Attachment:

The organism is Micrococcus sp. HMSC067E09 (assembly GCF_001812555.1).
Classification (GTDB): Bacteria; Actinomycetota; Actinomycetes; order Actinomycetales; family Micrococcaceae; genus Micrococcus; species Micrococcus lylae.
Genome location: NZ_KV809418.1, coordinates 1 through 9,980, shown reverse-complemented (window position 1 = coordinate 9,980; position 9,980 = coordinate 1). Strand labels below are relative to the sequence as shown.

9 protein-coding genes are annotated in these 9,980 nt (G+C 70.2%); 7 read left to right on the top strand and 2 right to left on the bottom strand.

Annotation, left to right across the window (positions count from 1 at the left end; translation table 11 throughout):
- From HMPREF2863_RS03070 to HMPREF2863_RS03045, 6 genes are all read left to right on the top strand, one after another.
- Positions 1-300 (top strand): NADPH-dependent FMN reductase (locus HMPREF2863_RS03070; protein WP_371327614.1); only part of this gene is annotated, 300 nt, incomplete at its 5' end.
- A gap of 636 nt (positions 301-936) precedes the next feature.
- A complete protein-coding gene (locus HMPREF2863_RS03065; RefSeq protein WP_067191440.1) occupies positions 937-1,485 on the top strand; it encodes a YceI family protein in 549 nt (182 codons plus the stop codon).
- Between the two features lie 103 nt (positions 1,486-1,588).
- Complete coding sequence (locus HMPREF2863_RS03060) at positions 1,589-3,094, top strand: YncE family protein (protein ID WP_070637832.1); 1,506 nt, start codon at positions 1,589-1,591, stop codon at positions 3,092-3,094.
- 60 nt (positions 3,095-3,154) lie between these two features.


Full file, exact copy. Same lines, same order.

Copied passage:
The organism is Micrococcus sp. HMSC067E09 (assembly GCF_001812555.1).
Classification (GTDB): Bacteria; Actinomycetota; Actinomycetes; order Actinomycetales; family Micrococcaceae; genus Micrococcus; species Micrococcus lylae.
Genome location: NZ_KV809418.1, coordinates 1 through 9,980, shown reverse-complemented (window position 1 = coordinate 9,980; position 9,980 = coordinate 1). Strand labels below are relative to the sequence as shown.

9 protein-coding genes are annotated in these 9,980 nt (G+C 70.2%); 7 read left to right on the top strand and 2 right to left on the bottom strand.

Annotation, left to right across the window (positions count from 1 at the left end; translation table 11 throughout):
- From HMPREF2863_RS03070 to HMPREF2863_RS03045, 6 genes are all read left to right on the top strand, one after another.
- Positions 1-300 (top strand): NADPH-dependent FMN reductase (locus HMPREF2863_RS03070; protein WP_371327614.1); only part of this gene is annotated, 300 nt, incomplete at its 5' end.
- A gap of 636 nt (positions 301-936) precedes the next feature.
- A complete protein-coding gene (locus HMPREF2863_RS03065; RefSeq protein WP_067191440.1) occupies positions 937-1,485 on the top strand; it encodes a YceI family protein in 549 nt (182 codons plus the stop codon).
- Between the two features lie 103 nt (positions 1,486-1,588).
- Complete coding sequence (locus HMPREF2863_RS03060) at positions 1,589-3,094, top strand: YncE family protein (protein ID WP_070637832.1); 1,506 nt, start codon at positions 1,589-1,591, stop codon at positions 3,092-3,094.
- 60 nt (positions 3,095-3,154) lie between these two features.